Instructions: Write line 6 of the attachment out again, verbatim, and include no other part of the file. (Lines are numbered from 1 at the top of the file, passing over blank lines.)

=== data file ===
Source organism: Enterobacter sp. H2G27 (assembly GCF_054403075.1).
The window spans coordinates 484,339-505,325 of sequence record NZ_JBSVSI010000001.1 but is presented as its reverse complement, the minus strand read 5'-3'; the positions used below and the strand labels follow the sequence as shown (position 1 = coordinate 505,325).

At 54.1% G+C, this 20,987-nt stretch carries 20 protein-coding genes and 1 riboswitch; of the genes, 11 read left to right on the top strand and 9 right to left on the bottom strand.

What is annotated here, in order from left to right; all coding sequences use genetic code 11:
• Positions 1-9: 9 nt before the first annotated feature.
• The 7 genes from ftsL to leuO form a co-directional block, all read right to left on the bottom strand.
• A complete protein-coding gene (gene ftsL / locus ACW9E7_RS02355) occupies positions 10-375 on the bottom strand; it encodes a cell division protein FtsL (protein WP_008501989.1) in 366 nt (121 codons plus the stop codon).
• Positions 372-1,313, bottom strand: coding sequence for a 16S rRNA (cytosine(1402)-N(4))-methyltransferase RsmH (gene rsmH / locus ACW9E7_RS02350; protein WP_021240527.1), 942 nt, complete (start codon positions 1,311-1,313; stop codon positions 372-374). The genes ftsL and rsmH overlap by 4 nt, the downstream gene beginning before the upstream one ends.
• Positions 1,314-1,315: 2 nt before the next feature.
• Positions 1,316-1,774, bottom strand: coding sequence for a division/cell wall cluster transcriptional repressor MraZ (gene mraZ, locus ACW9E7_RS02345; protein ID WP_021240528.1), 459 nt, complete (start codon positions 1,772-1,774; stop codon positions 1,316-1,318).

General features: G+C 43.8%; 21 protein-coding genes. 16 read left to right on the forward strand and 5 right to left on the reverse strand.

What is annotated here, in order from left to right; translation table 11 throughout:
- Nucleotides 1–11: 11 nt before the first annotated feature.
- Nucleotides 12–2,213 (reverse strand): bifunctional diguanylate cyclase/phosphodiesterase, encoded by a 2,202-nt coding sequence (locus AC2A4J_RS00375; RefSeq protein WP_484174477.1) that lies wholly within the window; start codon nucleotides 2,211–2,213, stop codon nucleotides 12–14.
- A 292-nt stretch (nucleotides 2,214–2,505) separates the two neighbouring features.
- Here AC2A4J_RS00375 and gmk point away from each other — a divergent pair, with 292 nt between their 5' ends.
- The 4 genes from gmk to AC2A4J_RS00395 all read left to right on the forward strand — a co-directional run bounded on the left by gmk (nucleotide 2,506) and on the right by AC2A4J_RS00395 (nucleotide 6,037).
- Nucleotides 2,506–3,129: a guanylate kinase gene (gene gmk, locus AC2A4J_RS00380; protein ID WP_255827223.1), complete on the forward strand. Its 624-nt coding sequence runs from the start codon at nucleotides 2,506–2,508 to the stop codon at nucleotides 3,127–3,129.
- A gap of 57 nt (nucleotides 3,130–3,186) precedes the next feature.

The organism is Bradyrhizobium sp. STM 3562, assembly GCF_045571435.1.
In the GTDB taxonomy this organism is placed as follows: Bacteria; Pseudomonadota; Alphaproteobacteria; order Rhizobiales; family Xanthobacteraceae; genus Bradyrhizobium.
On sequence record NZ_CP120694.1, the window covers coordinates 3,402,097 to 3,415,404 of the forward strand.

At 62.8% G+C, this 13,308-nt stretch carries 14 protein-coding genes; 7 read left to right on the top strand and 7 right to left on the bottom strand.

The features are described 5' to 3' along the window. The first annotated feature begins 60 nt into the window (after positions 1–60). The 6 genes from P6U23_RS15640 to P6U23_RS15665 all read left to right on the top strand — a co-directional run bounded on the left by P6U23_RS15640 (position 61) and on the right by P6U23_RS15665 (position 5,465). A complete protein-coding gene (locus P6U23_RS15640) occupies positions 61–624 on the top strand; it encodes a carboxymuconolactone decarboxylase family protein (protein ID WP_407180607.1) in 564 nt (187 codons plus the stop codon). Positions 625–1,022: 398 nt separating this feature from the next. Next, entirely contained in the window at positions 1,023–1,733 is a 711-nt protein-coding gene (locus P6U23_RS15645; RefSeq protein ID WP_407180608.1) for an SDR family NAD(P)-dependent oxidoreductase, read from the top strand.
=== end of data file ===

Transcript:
• The 7 genes from ftsL to leuO form a co-directional block, all read right to left on the bottom strand.